The treatment has done me a lot of good. I returned from Germany a couple weeks ago and already my knee felt stronger and better, and I needed it too because walking around the golf course at Augusta National is not easy. It is very hilly and demanding. I played two rounds of golf in five weeks which is not ideal preparation for the Masters, but I needed to get my knee done. I made it around the course today without any major pain and felt pretty good physically.

– Thursday was your first tournament round since the end of February. You held it together so well but there was a sting in the tail with two dropped shots on 17 and 18, for a score of 74, two over par. How do you feel about your round?

I felt like I held it together. There were a few loose shots early on, but my short game made up for it. I started playing better on the back nine but then my putter went cold. I had a straight, five-foot putt for birdie on 16 and I missed it. That would have taken me to one-under par. I finished par-bogey-bogey instead of what could have been birdie-par-par so that leaves a sour taste, but I have looked at the leaderboard and right now, two-over par really does not look that bad!

Good and bad shots are just inches from each other on this golf course. It is so easy to make a double or triple bogey from a shot that is just a couple inches off target.

– Can you take better advantage of your experience and course knowledge when the Masters is played in April, as opposed to the November dates last year?

The greens are much firmer this week than they were in November, when the course was very wet and soft, and these conditions are harder, but April is just a better month for the tournament. The rye grass is fully grown and beautiful and the club has full control over the moisture in the greens.

– How did you feel seeing Lee Elder as an honorary starter?

It was a great honour for Lee Elder to be an honorary starter and it was a wonderful idea. Lee was a great competitor, and he is a wonderful gentleman, and it was not easy for him to play on Tour. To me, everybody is created the same, we are all unique and special and it does not make any difference what colour we are.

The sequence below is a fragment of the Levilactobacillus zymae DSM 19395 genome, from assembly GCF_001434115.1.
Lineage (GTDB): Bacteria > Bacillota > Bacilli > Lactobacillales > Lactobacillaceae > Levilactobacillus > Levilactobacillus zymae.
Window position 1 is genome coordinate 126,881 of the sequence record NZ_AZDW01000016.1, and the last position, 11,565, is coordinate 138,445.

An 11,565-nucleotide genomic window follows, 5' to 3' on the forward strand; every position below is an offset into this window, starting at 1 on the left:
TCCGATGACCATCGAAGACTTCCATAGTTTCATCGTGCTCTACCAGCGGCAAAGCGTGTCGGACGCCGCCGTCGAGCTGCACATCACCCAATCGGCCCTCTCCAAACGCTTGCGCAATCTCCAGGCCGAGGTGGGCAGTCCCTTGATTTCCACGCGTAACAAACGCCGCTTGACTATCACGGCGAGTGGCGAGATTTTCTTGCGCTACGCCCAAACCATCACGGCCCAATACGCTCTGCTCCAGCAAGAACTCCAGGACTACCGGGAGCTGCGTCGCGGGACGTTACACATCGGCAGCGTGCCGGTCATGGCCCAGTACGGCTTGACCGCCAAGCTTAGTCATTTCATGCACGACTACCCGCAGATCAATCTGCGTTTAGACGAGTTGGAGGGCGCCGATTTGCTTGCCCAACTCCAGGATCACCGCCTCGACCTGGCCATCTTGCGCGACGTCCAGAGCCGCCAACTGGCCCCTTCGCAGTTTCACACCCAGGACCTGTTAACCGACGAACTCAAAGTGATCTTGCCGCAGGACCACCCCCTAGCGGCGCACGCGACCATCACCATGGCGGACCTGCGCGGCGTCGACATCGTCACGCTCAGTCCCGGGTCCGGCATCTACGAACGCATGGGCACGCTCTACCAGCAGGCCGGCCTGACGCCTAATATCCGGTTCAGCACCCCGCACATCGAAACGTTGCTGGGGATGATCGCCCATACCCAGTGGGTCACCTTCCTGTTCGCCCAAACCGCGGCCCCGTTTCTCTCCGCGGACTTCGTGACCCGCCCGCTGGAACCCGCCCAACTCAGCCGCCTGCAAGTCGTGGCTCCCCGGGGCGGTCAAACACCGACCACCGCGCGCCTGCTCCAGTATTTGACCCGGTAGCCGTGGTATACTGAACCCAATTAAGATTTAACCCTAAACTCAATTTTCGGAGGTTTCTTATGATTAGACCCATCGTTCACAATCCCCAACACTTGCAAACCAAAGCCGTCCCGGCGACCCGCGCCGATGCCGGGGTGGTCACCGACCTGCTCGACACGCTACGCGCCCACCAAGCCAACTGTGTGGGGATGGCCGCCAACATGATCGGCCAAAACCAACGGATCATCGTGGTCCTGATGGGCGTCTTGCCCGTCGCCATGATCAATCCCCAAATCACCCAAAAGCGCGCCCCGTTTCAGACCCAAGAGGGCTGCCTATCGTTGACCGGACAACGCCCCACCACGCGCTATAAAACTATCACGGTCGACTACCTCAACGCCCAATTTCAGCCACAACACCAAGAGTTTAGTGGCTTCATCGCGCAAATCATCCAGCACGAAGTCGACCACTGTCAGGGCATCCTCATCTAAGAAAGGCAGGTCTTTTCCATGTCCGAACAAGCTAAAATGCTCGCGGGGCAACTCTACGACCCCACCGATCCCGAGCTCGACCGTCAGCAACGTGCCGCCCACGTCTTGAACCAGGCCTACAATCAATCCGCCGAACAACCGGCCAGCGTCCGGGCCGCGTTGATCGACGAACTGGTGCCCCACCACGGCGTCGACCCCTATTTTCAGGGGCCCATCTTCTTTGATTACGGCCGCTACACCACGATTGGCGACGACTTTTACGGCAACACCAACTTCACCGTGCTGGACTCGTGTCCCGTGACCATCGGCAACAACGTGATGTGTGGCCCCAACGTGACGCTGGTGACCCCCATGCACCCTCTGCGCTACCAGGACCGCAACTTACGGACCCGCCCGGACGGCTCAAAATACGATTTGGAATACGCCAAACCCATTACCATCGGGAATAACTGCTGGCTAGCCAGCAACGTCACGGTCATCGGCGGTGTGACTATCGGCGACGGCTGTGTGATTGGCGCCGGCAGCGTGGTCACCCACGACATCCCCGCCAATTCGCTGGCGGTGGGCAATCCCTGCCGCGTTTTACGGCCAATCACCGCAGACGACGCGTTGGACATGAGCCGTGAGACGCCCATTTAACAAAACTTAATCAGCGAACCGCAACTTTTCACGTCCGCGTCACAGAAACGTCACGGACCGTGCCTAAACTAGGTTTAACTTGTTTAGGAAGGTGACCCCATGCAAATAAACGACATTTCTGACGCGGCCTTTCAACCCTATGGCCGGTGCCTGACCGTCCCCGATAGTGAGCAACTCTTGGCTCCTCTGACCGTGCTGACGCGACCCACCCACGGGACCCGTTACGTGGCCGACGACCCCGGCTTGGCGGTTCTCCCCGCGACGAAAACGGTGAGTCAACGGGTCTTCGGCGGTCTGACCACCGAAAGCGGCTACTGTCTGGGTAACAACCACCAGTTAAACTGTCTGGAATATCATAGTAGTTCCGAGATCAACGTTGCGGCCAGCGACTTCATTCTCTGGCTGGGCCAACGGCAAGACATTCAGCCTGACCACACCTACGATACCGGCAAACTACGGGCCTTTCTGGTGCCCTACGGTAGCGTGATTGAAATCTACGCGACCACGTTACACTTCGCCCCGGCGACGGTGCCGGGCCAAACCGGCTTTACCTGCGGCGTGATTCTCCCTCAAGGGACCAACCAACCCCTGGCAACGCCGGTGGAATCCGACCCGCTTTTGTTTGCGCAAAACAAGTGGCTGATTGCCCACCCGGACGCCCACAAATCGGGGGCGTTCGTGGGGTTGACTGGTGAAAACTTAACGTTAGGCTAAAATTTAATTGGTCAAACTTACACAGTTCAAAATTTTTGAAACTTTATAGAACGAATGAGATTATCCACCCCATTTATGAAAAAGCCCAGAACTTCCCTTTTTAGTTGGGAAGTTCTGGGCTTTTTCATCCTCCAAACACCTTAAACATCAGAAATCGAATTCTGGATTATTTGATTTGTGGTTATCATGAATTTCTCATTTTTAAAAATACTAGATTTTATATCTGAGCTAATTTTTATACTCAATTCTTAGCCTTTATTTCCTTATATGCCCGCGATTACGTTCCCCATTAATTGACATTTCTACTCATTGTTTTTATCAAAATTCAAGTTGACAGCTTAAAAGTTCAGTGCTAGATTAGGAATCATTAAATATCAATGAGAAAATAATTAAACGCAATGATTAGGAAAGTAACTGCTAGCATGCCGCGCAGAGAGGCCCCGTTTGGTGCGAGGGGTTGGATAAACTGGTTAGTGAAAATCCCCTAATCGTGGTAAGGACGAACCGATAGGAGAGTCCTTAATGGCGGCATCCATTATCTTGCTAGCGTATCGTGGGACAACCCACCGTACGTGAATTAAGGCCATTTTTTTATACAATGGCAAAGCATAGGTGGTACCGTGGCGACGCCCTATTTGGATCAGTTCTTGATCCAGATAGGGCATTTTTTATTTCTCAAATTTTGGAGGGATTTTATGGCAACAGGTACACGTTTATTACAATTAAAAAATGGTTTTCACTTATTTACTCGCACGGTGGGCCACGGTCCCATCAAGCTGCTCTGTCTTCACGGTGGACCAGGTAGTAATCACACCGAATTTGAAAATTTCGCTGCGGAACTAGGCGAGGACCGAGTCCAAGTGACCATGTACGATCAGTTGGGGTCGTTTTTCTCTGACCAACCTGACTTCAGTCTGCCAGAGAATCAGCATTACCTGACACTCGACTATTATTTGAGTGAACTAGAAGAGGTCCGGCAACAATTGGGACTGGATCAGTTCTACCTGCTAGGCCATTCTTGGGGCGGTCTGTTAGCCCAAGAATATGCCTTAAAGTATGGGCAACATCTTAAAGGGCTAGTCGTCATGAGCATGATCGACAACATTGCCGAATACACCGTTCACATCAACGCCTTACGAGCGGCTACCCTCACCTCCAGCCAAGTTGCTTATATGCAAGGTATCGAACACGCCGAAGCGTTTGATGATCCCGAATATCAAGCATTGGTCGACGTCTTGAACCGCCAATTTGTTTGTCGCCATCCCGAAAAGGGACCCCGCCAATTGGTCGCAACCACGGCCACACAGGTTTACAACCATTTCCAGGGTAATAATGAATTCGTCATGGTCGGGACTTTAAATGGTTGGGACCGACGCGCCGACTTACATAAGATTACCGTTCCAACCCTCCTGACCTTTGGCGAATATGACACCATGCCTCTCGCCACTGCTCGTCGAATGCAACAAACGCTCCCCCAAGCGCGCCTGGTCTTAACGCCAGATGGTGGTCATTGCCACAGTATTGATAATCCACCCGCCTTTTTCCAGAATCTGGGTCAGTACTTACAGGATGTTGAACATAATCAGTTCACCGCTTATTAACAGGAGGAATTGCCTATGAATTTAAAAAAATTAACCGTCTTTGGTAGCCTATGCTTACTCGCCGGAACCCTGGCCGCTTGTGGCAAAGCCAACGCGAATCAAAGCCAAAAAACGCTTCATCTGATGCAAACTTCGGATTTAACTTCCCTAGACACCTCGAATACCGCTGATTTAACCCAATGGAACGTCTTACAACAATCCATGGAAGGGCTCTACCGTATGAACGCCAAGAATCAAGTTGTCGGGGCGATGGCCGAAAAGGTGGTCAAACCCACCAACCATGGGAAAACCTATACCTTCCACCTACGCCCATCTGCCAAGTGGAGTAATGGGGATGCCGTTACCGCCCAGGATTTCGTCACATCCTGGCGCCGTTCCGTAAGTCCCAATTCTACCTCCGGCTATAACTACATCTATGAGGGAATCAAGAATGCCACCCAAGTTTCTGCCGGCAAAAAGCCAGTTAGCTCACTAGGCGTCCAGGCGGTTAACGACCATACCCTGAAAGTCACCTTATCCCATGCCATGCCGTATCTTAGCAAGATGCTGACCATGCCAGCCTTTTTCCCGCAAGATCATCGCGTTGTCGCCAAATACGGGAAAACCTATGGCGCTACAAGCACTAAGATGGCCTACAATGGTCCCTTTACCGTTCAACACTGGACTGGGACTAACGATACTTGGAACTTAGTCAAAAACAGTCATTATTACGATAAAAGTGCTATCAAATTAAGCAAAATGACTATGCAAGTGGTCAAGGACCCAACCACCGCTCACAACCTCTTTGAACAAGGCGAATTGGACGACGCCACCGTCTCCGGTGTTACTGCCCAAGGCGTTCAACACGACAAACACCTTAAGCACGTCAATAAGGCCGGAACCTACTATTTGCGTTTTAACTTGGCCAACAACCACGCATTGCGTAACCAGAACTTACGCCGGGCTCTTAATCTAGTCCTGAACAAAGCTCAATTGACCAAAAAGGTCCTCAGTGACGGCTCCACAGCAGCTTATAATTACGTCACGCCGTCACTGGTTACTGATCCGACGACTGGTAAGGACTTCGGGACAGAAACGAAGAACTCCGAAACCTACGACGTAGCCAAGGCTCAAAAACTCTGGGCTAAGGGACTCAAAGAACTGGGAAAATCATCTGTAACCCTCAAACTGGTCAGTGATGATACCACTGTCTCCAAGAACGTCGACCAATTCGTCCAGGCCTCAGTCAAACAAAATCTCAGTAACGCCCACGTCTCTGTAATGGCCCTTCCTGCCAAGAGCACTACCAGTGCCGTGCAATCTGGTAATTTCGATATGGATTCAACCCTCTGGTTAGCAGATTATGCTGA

-Earlier this week you were able to experience the Mercedes-Maybach GLS. What do you think of the car?

I really like it. It’s a fantastic car, both visually and in terms of luxury and space. This for sure is the benchmark when it comes to a luxury SUV. Mercedes-Maybach stands for luxury at its best and this is the proof point. Beyond the interior and exterior design, which I really like, I especially appreciate the comfort. I guess you can’t get more comfort within a SUV. Definitely the perfect choice when you go on a (golf) trip with friends or family.

-If you could take your family and friends out on a trip in the Mercedes-Maybach GLS. Where would you go?

I guess in the US it could be almost everywhere, but definitely outside the big cities and closer to mountains and nature. Colorado and Utah would be good spots. In Europe it would be definitely the Alps. I could imagine starting at my hometown in Bavaria and from there straight to the Alps – yes, that would be the perfect route.

-This week at The Masters, all players get their very own dedicated Mercedes-Benz. Do you prefer a shuttle service or driving by yourself like this week at the Masters?

Oh, I like being shuttled but it is always nice to hold the steering wheel yourself! It calms me down and lets me have a relaxed start into the day. The approach to the ANGC’s premises on Magnolia Lane towards the clubhouse is always a special sight. In addition, my own vehicle provides me with added safety as part of all the measures to protect against Covid-19.

Bernhard Langer gets his second round underway at 16.54 (Irish time). He begins the day just inside the projected cut-mark at +2.